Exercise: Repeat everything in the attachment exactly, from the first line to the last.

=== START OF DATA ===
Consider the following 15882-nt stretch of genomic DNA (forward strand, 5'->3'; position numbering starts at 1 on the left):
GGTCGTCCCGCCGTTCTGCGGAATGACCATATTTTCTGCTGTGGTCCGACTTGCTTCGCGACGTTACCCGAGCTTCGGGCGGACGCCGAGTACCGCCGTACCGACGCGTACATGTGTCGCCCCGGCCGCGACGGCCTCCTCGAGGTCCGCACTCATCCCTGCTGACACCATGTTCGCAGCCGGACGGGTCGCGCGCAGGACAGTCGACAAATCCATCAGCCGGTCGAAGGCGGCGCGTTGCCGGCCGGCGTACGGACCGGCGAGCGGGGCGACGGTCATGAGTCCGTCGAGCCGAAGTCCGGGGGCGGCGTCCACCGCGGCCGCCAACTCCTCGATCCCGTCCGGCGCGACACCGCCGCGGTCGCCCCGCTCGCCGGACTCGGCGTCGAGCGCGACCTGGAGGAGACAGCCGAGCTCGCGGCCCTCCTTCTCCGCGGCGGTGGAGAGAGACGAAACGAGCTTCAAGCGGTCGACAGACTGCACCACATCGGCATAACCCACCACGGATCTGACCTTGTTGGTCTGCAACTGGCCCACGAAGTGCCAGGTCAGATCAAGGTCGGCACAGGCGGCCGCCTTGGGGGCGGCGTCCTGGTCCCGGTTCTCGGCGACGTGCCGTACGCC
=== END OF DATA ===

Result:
Consider the following 15882-nt stretch of genomic DNA (forward strand, 5'->3'; position numbering starts at 1 on the left):
GGTCGTCCCGCCGTTCTGCGGAATGACCATATTTTCTGCTGTGGTCCGACTTGCTTCGCGACGTTACCCGAGCTTCGGGCGGACGCCGAGTACCGCCGTACCGACGCGTACATGTGTCGCCCCGGCCGCGACGGCCTCCTCGAGGTCCGCACTCATCCCTGCTGACACCATGTTCGCAGCCGGACGGGTCGCGCGCAGGACAGTCGACAAATCCATCAGCCGGTCGAAGGCGGCGCGTTGCCGGCCGGCGTACGGACCGGCGAGCGGGGCGACGGTCATGAGTCCGTCGAGCCGAAGTCCGGGGGCGGCGTCCACCGCGGCCGCCAACTCCTCGATCCCGTCCGGCGCGACACCGCCGCGGTCGCCCCGCTCGCCGGACTCGGCGTCGAGCGCGACCTGGAGGAGACAGCCGAGCTCGCGGCCCTCCTTCTCCGCGGCGGTGGAGAGAGACGAAACGAGCTTCAAGCGGTCGACAGACTGCACCACATCGGCATAACCCACCACGGATCTGACCTTGTTGGTCTGCAACTGGCCCACGAAGTGCCAGGTCAGATCAAGGTCGGCACAGGCGGCCGCCTTGGGGGCGGCGTCCTGGTCCCGGTTCTCGGCGACGTGCCGTACGCC